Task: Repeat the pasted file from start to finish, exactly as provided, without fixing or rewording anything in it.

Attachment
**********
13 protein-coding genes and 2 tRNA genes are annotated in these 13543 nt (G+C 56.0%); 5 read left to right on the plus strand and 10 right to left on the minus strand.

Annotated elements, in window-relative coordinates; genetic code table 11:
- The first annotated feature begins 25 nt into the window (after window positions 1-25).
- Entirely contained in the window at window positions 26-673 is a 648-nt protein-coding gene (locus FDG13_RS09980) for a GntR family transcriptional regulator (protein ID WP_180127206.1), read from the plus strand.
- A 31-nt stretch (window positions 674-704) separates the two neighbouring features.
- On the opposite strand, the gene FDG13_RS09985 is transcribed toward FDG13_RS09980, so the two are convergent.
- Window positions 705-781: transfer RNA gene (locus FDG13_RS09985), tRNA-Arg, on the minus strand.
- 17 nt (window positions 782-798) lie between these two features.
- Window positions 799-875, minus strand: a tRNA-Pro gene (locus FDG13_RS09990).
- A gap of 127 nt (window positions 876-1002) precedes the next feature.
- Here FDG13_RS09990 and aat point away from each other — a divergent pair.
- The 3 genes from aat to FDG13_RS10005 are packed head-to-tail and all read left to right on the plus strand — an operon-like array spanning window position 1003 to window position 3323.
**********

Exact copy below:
13 protein-coding genes and 2 tRNA genes are annotated in these 13543 nt (G+C 56.0%); 5 read left to right on the plus strand and 10 right to left on the minus strand.

Annotated elements, in window-relative coordinates; genetic code table 11:
- The first annotated feature begins 25 nt into the window (after window positions 1-25).
- Entirely contained in the window at window positions 26-673 is a 648-nt protein-coding gene (locus FDG13_RS09980) for a GntR family transcriptional regulator (protein ID WP_180127206.1), read from the plus strand.
- A 31-nt stretch (window positions 674-704) separates the two neighbouring features.
- On the opposite strand, the gene FDG13_RS09985 is transcribed toward FDG13_RS09980, so the two are convergent.
- Window positions 705-781: transfer RNA gene (locus FDG13_RS09985), tRNA-Arg, on the minus strand.
- 17 nt (window positions 782-798) lie between these two features.
- Window positions 799-875, minus strand: a tRNA-Pro gene (locus FDG13_RS09990).
- A gap of 127 nt (window positions 876-1002) precedes the next feature.
- Here FDG13_RS09990 and aat point away from each other — a divergent pair.
- The 3 genes from aat to FDG13_RS10005 are packed head-to-tail and all read left to right on the plus strand — an operon-like array spanning window position 1003 to window position 3323.